a patient with ACS is appropriate, effective, safe and manageable, taking into account any co-morbidities, concomitant medications and other factors (e.g. cognitive function). For example, a pre-existing repeat prescription for an NSAID, prescribed for the treatment of osteoarthritis, may need to be reviewed or monitored in a patient with new-onset left ventricular dysfunction, to reduce the risk of fluid overload, heart failure and recurrent myocardial infarction. Similarly, an ACE inhibitor prescribed for secondary prevention post-ACS may need to be changed to an angiotensin II receptor blocker (ARB) in patients who develop ACE inhibitor-related cough. Many patients, particularly older patients and those without social support, may be unable to manage complex regimens that can contain 10 or more medications; confusion over dosage and frequency could negate the intended benefit of treatment and, at worst, have serious adverse consequences.

In the primary care setting, medication reviews are usually conducted by a GP, community pharmacist or nurse prescriber. They are generally indicated for patients receiving multiple (4 or more) medications, and can be conducted because of concerns about drug-drug or drug-disease interactions or tolerability; they may also be undertaken to simplify treatment and improve compliance. The aim is to improve or optimise the impact of treatment for an individual patient.

A medication review checklist might include the following questions:

  • Is there a documented indication for each prescribed medication?
  • Does each medication carry specific, appropriate dosage instructions?
  • Are there any contraindications?
  • Has the potential for drug-drug or drug-disease interactions been considered, and action taken as appropriate?
  • Has the potential for adverse drug reactions been considered and discussed with the patient?
  • Have appropriate monitoring parameters been identified and addressed?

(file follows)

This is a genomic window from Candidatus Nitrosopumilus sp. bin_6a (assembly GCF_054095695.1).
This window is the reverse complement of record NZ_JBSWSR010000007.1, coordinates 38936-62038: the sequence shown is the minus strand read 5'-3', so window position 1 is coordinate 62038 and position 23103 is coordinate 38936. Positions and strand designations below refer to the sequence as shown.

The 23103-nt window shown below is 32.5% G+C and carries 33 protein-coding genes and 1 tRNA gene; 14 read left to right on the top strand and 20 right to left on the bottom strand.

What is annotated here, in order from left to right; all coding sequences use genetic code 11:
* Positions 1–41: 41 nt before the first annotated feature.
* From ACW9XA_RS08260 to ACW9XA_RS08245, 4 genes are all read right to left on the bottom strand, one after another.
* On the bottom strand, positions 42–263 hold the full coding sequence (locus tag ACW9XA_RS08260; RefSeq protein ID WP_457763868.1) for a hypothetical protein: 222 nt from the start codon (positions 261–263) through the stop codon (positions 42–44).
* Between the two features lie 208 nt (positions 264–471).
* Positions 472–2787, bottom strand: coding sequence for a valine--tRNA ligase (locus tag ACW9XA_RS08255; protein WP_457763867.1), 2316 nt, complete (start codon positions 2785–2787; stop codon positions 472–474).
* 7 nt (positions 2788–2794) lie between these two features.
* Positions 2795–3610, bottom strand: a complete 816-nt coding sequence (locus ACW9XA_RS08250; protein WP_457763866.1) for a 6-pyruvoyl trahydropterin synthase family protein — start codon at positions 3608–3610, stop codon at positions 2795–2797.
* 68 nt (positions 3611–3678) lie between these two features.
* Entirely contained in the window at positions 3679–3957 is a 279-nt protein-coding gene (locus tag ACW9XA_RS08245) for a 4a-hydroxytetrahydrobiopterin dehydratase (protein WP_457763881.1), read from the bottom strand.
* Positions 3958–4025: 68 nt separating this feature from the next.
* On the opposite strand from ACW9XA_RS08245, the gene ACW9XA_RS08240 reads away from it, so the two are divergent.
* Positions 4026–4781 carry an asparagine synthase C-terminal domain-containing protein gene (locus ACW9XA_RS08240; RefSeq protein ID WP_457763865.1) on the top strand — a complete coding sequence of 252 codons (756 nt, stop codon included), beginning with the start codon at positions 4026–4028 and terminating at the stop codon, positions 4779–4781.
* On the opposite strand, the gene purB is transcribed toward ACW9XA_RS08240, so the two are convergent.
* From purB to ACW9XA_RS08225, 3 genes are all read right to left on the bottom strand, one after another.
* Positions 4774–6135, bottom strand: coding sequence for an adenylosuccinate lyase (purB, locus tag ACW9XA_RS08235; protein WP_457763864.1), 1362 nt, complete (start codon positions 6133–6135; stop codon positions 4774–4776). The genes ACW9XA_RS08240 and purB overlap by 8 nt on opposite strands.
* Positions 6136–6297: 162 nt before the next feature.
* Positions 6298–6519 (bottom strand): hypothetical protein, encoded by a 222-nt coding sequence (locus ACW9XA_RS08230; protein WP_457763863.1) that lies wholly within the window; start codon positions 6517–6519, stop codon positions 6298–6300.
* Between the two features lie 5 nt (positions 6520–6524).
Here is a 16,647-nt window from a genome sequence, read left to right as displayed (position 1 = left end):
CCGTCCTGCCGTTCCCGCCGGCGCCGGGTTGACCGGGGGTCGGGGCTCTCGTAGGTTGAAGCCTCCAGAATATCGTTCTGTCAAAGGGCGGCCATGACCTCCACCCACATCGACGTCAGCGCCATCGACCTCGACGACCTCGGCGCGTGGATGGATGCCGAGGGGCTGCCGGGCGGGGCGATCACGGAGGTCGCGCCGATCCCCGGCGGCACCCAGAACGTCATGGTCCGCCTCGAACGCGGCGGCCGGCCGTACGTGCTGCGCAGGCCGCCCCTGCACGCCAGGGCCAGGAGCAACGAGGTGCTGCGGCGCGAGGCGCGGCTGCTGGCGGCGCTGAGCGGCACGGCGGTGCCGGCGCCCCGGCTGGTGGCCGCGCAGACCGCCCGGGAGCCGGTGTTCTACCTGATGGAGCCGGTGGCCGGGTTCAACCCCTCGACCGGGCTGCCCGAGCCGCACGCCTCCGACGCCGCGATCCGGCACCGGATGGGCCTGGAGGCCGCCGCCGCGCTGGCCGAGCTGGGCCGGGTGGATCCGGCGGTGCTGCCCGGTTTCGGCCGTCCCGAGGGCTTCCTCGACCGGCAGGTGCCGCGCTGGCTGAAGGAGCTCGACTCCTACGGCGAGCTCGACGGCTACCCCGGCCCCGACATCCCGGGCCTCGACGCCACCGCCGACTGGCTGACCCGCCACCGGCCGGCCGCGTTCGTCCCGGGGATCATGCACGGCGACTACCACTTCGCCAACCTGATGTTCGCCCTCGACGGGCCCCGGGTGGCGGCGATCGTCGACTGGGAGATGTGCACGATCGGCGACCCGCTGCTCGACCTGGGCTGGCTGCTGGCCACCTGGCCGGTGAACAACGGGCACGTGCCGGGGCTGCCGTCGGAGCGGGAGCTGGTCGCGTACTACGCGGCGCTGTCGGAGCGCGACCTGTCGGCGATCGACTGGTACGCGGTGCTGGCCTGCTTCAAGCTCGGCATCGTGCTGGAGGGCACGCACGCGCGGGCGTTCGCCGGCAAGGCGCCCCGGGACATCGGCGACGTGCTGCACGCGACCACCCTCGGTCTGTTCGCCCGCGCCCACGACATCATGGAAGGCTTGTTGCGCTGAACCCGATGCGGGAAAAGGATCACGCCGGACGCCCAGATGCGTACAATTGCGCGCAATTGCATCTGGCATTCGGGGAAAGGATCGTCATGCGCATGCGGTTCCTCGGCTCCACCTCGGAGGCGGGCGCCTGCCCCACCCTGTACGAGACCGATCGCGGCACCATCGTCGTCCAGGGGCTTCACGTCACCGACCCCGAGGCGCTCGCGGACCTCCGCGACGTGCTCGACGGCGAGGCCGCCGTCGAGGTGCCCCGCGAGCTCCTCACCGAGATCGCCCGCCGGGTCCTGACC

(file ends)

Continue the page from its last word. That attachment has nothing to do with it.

• If so, are test results available, and has any appropriate action been taken?
  • Is the patient managing to comply with their medication?
  • Has any potential over- or under-prescribing been identified and rectified?


During the review, patients should be given the opportunity to raise questions and highlight problems with their medicines.

It is important to note that medication review is an ongoing process and should, ideally, be repeated at regular intervals, to ensure that all medication remains appropriate and that efficacy and safety are optimised.

Risk management

Primary care providers play a critical role in assessing ACS patients’ risk of a future cardiovascular event, and ensuring that all appropriate preventive measures are in place. Interventions that prevent death or recurrent cardiovascular events in patients with a past history of ACS are described as secondary prevention initiatives.

Factors that increase the risk of coronary artery disease (CAD) also increase the risk of ACS and be classed as non-modifiable or modifiable.

Non-modifiable risk factors include:

  • increased age
  • male gender
  • positive family history

Modifiable risk factors include:

  • Smoking
  • Smoking is thought to be responsible for approximately 17% and 20% of CAD-related deaths in women and men, respectively.1 Risk is proportional to the number of cigarettes smoked, and declines to almost normal after 10 years’ abstention.
  • Diet, exercise and bodyweight
    Poor diet (high in fat, low in antioxidants), lack of physical exercise and obesity are all associated with an increased risk of CAD. Conversely, weight loss, through dietary modification and
    increased exercise, has been shown to reduce the incidence of cardiovascular disease and diabetes/insulin resistance.1